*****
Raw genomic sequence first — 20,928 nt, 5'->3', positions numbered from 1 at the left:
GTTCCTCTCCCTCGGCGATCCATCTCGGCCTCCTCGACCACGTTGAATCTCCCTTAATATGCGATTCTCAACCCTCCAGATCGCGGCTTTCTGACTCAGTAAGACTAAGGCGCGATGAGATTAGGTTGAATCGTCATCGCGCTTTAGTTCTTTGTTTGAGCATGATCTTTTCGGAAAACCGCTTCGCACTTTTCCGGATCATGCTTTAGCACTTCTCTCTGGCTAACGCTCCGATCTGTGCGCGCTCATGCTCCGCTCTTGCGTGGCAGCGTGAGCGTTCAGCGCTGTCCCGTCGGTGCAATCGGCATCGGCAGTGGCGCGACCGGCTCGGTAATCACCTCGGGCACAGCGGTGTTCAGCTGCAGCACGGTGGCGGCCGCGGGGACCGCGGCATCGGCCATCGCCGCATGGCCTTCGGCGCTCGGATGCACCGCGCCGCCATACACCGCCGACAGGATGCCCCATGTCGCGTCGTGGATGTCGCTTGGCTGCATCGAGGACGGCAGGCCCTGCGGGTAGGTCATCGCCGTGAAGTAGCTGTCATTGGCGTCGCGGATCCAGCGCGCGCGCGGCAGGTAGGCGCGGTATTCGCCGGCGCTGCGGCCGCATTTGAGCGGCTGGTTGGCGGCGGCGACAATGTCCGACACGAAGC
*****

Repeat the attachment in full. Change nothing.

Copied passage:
Raw genomic sequence first — 20,928 nt, 5'->3', positions numbered from 1 at the left:
GTTCCTCTCCCTCGGCGATCCATCTCGGCCTCCTCGACCACGTTGAATCTCCCTTAATATGCGATTCTCAACCCTCCAGATCGCGGCTTTCTGACTCAGTAAGACTAAGGCGCGATGAGATTAGGTTGAATCGTCATCGCGCTTTAGTTCTTTGTTTGAGCATGATCTTTTCGGAAAACCGCTTCGCACTTTTCCGGATCATGCTTTAGCACTTCTCTCTGGCTAACGCTCCGATCTGTGCGCGCTCATGCTCCGCTCTTGCGTGGCAGCGTGAGCGTTCAGCGCTGTCCCGTCGGTGCAATCGGCATCGGCAGTGGCGCGACCGGCTCGGTAATCACCTCGGGCACAGCGGTGTTCAGCTGCAGCACGGTGGCGGCCGCGGGGACCGCGGCATCGGCCATCGCCGCATGGCCTTCGGCGCTCGGATGCACCGCGCCGCCATACACCGCCGACAGGATGCCCCATGTCGCGTCGTGGATGTCGCTTGGCTGCATCGAGGACGGCAGGCCCTGCGGGTAGGTCATCGCCGTGAAGTAGCTGTCATTGGCGTCGCGGATCCAGCGCGCGCGCGGCAGGTAGGCGCGGTATTCGCCGGCGCTGCGGCCGCATTTGAGCGGCTGGTTGGCGGCGGCGACAATGTCCGACACGAAGC